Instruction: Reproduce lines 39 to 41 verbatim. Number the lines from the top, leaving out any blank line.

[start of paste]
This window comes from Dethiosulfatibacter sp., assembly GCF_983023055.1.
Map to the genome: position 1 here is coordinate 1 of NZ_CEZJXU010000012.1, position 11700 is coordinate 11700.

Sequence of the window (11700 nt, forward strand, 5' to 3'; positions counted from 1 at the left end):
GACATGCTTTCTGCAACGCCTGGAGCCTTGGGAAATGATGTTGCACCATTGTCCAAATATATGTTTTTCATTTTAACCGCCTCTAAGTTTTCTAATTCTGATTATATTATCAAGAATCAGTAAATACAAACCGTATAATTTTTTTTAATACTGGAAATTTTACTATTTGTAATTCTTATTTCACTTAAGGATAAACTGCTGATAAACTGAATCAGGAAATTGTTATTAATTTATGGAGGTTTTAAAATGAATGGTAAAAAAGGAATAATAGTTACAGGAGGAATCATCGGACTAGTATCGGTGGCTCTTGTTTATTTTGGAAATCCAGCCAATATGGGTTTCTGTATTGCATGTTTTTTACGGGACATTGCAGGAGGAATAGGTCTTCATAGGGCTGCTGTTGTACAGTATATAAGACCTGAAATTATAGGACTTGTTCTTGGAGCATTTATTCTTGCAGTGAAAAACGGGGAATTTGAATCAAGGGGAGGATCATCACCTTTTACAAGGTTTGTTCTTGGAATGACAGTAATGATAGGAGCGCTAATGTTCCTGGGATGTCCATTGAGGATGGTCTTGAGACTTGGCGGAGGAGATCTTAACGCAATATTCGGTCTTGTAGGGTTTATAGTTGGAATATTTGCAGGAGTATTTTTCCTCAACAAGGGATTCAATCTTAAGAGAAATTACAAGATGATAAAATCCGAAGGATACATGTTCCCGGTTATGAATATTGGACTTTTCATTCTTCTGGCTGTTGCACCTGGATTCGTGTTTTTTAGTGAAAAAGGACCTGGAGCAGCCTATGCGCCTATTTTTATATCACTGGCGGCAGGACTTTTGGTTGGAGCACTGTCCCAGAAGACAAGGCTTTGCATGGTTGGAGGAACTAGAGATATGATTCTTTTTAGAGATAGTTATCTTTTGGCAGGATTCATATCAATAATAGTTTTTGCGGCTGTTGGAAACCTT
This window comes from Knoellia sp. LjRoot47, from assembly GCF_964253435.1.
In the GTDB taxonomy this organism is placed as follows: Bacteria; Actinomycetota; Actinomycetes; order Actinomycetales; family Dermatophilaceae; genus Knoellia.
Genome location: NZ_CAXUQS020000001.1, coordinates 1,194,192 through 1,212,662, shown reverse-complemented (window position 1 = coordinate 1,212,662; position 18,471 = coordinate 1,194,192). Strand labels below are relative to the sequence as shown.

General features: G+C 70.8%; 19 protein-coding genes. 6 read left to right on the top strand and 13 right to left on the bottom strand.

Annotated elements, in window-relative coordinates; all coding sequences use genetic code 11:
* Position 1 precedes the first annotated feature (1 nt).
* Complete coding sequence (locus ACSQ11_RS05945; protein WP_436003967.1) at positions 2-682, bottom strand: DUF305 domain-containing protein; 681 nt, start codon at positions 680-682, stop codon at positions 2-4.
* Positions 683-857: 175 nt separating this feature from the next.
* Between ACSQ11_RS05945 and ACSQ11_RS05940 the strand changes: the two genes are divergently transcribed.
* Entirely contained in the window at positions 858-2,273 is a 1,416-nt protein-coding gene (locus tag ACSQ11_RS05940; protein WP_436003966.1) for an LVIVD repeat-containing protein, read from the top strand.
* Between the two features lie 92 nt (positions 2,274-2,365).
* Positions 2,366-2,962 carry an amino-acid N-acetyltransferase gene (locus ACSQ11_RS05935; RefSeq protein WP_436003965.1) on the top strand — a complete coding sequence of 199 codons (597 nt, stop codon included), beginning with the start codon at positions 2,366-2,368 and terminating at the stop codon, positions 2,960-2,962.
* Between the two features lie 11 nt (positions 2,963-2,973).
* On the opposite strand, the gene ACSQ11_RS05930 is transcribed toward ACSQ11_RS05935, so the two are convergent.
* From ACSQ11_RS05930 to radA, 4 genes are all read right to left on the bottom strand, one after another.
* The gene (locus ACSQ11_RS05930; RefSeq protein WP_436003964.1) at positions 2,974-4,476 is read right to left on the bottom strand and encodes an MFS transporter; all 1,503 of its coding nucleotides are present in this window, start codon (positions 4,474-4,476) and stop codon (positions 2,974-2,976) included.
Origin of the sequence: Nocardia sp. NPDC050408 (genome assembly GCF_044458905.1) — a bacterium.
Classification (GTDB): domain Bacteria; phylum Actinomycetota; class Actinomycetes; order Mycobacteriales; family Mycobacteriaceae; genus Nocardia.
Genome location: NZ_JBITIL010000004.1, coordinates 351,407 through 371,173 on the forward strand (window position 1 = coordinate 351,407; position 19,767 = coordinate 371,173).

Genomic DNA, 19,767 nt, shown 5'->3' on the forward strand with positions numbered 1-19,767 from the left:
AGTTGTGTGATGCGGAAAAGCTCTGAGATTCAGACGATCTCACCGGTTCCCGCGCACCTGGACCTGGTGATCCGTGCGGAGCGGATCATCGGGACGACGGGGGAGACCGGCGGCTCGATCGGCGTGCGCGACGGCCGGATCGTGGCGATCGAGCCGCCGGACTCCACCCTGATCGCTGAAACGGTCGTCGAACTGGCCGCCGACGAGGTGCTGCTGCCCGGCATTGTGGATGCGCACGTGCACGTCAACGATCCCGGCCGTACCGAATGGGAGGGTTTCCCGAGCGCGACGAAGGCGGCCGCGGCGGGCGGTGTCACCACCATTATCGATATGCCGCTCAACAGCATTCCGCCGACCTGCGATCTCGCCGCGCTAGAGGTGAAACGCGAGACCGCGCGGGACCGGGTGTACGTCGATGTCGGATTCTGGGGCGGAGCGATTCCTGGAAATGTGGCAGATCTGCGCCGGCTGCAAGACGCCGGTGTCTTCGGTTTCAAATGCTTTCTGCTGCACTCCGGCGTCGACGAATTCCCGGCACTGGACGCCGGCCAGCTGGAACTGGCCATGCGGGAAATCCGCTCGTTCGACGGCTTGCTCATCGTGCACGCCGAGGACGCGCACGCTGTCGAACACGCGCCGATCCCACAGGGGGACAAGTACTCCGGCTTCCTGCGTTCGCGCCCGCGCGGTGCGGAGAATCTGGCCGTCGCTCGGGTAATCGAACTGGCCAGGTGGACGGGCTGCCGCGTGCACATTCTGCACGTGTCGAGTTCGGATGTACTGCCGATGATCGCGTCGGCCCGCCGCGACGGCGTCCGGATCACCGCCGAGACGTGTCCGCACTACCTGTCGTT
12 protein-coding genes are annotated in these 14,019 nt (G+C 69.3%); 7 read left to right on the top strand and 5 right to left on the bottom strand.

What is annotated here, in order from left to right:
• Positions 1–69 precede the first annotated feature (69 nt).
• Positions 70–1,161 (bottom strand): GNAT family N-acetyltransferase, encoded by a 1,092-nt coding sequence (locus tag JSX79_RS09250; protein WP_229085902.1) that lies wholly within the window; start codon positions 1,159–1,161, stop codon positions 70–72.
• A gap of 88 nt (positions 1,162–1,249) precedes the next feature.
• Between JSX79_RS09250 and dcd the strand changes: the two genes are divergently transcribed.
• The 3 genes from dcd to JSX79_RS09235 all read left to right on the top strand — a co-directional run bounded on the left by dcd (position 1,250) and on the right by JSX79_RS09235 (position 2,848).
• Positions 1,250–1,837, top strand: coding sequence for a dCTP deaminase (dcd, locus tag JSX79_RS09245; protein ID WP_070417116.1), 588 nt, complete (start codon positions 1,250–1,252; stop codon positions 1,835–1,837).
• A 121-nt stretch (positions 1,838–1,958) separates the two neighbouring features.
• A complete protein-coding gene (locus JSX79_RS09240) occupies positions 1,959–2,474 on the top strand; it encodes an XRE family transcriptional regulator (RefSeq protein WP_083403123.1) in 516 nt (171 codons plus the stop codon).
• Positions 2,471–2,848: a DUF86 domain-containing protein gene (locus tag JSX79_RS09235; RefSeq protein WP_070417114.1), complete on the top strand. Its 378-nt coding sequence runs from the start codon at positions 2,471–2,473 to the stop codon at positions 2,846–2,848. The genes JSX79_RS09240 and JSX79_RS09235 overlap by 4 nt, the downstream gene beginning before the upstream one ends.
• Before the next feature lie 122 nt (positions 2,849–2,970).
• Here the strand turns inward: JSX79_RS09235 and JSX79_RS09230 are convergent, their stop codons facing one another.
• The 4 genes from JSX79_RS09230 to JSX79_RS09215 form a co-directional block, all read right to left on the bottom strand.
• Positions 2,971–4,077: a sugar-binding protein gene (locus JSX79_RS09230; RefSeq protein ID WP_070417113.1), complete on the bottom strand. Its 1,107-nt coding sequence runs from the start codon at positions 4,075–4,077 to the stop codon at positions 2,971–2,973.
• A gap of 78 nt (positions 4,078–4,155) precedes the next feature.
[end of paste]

• The 4 genes from JSX79_RS09230 to JSX79_RS09215 form a co-directional block, all read right to left on the bottom strand.
• Positions 2,971–4,077: a sugar-binding protein gene (locus JSX79_RS09230; RefSeq protein ID WP_070417113.1), complete on the bottom strand. Its 1,107-nt coding sequence runs from the start codon at positions 4,075–4,077 to the stop codon at positions 2,971–2,973.
• A gap of 78 nt (positions 4,078–4,155) precedes the next feature.